New research commissioned to assess the impact of bio-slurry

April 4, 2017

One of the biggest components of Hivos East Africa’s successes has been the integration of Research and Development (R&D) to inform the upscaling of proven models. The Renewable Energy programme has been keen to use R&D to inform interventions such as the development of markets for green energy services like biogas.

On 3 March 2017, the Africa Biogas Partnership Programme’s National Implementing Agency (NIA) in Kenya, the Kenya Biogas Program (KBP), entered into a partnership with the International Livestock Research Institute (ILRI) to assess bio-slurry’s (a bi-product of producing biogas) impact environmentally as an organic fertilizer and pesticide.

The research commissioned by ILRI’s Mazingira Centre and the Kenya Biogas Program will be crucial in investigating the potential of bio-slurry economically and environmentally. Speaking during the commissioning, KBP’s Program Manager Kevin Kinyangi noted that while the programme has been keen to upscale the use of biogas to the communities in dire need of clean energy, the aspect of research has often been overlooked in their marketing approach. ‘’To date, KBP has installed more than 10,000 bio-digesters in Kenya, the launch of this research is timely in reiterating our contribution to the global climate change mitigation mechanisms especially now that biogas is included as one of the Nationally Mitigation Action Initiatives,’’ he said.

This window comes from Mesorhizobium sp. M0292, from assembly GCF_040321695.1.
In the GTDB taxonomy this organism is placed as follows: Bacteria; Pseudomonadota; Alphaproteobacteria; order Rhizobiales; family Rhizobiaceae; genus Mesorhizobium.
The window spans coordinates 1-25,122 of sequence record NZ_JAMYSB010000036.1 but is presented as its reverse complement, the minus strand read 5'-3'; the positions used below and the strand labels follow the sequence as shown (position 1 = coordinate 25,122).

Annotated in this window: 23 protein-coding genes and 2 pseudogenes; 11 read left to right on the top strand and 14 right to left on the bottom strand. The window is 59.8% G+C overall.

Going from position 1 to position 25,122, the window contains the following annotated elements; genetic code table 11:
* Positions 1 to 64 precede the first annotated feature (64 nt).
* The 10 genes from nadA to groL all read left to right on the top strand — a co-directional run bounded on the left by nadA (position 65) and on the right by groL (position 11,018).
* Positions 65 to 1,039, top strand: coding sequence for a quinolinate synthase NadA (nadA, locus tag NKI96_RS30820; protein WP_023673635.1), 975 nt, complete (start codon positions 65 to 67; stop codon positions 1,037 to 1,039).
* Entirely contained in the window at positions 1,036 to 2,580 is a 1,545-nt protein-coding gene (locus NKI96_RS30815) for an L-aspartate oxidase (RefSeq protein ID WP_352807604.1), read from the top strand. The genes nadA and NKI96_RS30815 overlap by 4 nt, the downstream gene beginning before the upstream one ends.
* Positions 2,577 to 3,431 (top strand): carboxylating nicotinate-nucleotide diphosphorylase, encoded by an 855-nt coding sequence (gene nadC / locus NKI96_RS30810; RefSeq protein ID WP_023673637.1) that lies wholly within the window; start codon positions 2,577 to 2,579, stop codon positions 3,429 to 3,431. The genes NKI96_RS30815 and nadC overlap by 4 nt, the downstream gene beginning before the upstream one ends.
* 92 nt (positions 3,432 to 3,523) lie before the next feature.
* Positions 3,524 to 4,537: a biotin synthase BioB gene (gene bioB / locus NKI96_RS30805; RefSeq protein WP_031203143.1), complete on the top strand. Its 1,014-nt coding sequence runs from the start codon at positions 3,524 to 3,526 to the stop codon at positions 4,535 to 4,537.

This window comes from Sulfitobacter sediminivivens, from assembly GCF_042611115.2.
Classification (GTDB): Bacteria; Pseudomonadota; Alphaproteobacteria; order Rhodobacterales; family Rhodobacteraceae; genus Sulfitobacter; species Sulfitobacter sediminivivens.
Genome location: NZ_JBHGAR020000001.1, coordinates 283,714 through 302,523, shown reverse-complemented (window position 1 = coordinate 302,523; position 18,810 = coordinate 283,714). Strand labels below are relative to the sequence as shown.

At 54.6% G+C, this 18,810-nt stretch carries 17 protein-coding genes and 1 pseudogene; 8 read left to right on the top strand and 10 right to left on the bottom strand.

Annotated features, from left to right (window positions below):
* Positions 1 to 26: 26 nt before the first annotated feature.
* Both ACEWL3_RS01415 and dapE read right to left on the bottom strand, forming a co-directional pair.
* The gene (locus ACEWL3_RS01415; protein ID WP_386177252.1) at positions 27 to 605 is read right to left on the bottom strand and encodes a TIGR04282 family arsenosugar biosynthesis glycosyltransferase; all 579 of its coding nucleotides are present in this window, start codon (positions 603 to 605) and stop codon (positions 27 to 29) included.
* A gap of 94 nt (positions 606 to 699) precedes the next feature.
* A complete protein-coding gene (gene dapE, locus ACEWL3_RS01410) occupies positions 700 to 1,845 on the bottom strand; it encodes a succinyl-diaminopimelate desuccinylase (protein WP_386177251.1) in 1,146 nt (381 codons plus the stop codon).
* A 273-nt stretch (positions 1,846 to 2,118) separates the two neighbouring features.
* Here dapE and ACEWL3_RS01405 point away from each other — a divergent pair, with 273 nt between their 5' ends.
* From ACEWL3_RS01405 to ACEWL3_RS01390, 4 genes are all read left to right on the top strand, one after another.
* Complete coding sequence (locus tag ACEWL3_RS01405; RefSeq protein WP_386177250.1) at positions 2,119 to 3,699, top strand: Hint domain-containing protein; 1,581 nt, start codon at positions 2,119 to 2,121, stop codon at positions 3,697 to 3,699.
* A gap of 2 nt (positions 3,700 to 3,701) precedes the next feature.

Lutz Merbold, head of the Mazingira centre, noted ILRI’s interest in the partnership especially when it comes to the use of bio-slurry to increase smallholder farmers’ productivity and quantifying greenhouse gas emissions. ‘’The Mazingira Centre is currently the largest state-of-the-art lab in Africa leading research on the impact of agricultural activities in the environment. Bio-slurry carries a huge potential in environmental conservation, and assessing its actual impact will be useful in informing some of our interventions in developing strategies towards reducing greenhouse gas emissions,’’ he said.

The launch of the research was just in time with the installation of ILRI’s first bio-digester in campus to kick-start the project.

About the Africa Biogas Partnership Programme

The African Biogas Partnership Programme (ABPP) is a Public Private Partnership between Hivos, SNV/ Netherlands Development Organisation and the Directorate General for International Cooperation (DGIS) of the Netherlands Ministry of Foreign Affairs. ABPP aims to contribute to the achievement of Sustainable Development Goals through construction of 100,000 bio-digesters as a domestic clean source of energy.

The programme has so far constructed 62,989 household bio-digesters in Burkina Faso, Ethiopia, Kenya, Tanzania and Uganda, enabling more than 300,000 people to have access to a sustainable clean source of energy for cooking. This also means the majority of women and children in such households are no longer exposed to health risks associated with indoor air pollution.

This story was also published by ILRI